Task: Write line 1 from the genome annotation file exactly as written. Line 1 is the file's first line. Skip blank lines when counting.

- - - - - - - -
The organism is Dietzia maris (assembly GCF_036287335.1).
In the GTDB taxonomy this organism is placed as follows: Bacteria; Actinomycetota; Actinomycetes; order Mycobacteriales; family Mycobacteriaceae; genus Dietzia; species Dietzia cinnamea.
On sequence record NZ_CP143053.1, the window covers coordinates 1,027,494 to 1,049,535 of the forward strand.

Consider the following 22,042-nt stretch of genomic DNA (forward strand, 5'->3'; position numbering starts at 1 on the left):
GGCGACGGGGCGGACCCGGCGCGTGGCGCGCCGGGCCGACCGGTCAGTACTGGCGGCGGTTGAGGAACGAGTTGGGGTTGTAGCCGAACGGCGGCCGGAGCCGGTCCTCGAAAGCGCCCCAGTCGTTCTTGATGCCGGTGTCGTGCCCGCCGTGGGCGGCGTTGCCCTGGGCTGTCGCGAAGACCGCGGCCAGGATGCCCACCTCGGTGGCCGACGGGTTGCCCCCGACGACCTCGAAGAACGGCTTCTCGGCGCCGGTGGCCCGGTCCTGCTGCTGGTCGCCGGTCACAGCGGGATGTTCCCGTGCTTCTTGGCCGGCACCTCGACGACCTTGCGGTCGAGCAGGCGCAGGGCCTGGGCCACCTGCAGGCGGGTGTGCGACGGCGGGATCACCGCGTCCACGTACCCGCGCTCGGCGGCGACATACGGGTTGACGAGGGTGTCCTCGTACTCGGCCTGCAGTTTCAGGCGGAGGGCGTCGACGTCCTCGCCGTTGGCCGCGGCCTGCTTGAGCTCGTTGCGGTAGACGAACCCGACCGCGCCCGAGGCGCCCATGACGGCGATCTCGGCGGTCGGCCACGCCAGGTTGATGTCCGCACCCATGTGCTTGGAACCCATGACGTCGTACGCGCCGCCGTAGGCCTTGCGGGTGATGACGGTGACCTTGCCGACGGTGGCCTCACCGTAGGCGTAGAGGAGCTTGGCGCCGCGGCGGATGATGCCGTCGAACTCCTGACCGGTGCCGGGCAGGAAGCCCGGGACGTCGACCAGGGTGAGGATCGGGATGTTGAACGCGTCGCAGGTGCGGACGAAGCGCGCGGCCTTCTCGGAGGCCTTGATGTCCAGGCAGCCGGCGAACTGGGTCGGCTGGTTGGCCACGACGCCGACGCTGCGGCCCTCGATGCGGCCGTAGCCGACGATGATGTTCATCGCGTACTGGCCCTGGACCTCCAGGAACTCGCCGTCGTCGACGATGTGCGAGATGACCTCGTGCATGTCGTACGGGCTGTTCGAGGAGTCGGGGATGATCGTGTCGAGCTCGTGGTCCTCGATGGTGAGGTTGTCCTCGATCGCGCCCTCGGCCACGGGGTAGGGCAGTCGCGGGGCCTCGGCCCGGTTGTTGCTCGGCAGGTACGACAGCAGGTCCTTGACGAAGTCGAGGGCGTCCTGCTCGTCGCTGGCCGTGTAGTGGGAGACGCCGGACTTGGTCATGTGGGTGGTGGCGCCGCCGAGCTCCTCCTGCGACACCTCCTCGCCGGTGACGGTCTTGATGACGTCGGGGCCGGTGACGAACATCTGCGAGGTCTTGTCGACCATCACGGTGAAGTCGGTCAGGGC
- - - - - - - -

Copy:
The organism is Dietzia maris (assembly GCF_036287335.1).